Two poems from Leza Lowitz’s “Yoga Heart”

Two poems from Yoga Heart: Lines on the Six Perfections, by Leza Lowitz.

Leza Lowitz
11 August 2011

In our September 2011 issue’s Books in Brief, Andrea Miller included what she says are “three new treasures for poetry lovers.” One of these is the new collection, Yoga Heart: Lines on the Six Perfections, by Leza Lowitz.

It’s nice to be able to share a treasure, so here are two poems — “On Modesty” and “Gravy” — from Yoga Heart.

On Modesty

He called himself the farmer of Katsushika,
and thirty other names, moving ninety-three times,
following the movement of seas, waterfalls, islands, the
His father was a mirror polisher for the Shogun.
He captured Mt. Fuji from every perspective,
his eye like a fox, like a camera.
He wanted to live to ninety, but after making thirty
thousand prints,
Hokusai died at eighty-nine, saying:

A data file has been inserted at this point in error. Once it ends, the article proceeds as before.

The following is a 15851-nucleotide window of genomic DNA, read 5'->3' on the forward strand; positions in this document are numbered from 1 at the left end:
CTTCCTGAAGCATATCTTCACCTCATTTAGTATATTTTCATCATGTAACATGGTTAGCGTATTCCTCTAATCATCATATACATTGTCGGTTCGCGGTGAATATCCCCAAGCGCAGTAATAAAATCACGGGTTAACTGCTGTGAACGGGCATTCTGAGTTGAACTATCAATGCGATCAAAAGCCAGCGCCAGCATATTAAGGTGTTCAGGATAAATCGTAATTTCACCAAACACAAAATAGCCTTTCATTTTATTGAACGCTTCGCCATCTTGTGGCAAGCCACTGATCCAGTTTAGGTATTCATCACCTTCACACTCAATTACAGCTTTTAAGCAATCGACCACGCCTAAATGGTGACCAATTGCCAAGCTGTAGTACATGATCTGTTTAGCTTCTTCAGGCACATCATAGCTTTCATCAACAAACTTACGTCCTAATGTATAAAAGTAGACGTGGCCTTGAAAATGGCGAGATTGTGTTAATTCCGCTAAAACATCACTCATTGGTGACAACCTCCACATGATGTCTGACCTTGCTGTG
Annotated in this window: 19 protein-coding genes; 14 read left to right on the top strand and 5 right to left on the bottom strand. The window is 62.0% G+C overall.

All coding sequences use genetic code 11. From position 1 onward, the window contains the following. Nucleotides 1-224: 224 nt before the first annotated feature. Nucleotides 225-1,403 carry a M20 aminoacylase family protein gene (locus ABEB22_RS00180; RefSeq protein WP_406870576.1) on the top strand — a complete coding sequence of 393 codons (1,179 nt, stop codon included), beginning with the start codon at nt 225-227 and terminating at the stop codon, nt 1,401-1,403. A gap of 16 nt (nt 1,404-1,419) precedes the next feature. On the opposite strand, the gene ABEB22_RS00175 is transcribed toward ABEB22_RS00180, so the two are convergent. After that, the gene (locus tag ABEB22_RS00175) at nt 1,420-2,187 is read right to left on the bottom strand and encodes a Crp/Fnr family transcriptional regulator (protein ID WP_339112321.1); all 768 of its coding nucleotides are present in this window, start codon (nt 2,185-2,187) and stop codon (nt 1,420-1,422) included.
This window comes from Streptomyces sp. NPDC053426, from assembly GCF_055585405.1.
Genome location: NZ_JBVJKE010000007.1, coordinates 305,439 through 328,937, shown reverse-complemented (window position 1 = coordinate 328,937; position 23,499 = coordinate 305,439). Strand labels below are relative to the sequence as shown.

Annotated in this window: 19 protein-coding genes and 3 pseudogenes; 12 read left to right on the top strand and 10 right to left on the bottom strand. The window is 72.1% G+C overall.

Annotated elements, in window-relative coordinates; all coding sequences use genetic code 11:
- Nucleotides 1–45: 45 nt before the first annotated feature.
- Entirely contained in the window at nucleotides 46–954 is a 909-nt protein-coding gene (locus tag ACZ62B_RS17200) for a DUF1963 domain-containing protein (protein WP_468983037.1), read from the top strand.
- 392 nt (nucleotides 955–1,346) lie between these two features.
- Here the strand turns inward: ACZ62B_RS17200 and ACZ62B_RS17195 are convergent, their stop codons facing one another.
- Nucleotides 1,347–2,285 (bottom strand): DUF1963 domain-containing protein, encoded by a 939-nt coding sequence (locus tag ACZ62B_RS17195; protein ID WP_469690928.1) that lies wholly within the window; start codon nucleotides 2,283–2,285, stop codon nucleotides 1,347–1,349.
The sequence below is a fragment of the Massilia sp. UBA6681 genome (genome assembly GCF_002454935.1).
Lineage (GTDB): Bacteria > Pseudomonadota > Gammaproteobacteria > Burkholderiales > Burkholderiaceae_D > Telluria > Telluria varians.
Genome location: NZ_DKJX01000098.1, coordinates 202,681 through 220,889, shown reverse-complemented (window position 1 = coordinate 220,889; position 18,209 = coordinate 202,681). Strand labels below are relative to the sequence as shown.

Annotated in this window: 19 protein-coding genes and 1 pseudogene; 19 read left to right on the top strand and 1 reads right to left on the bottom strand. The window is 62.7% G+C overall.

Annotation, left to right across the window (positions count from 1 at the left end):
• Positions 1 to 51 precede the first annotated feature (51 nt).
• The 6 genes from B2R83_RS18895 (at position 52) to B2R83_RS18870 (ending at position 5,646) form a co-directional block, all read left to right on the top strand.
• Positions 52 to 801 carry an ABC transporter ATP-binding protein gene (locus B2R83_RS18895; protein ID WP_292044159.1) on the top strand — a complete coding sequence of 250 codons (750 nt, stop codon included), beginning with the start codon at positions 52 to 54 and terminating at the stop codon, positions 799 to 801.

If heaven gives me even five more years, I shall
surely become a great artist.



When Ray Carver died
from a brain tumor caused by lung cancer —
having escaped death by alcohol a decade earlier —
his wife found a scrap of paper on his desk
near his typewriter.

Forgive me if I’m thrilled with the idea,
but just now I thought that every poem I write
ought to be called Happiness.

No heroics. No apologies.
Just every day. Happiness.
Near the end of his life he wrote:
It was gravy. All gravy.

Let yourself say:
“Every poem will be called happiness.”
“Every day will be devoted to helping others be happy.”

Poetry by Leza Lowitz, from her book Yoga Heart. Published here with permission of Stone Bridge Press.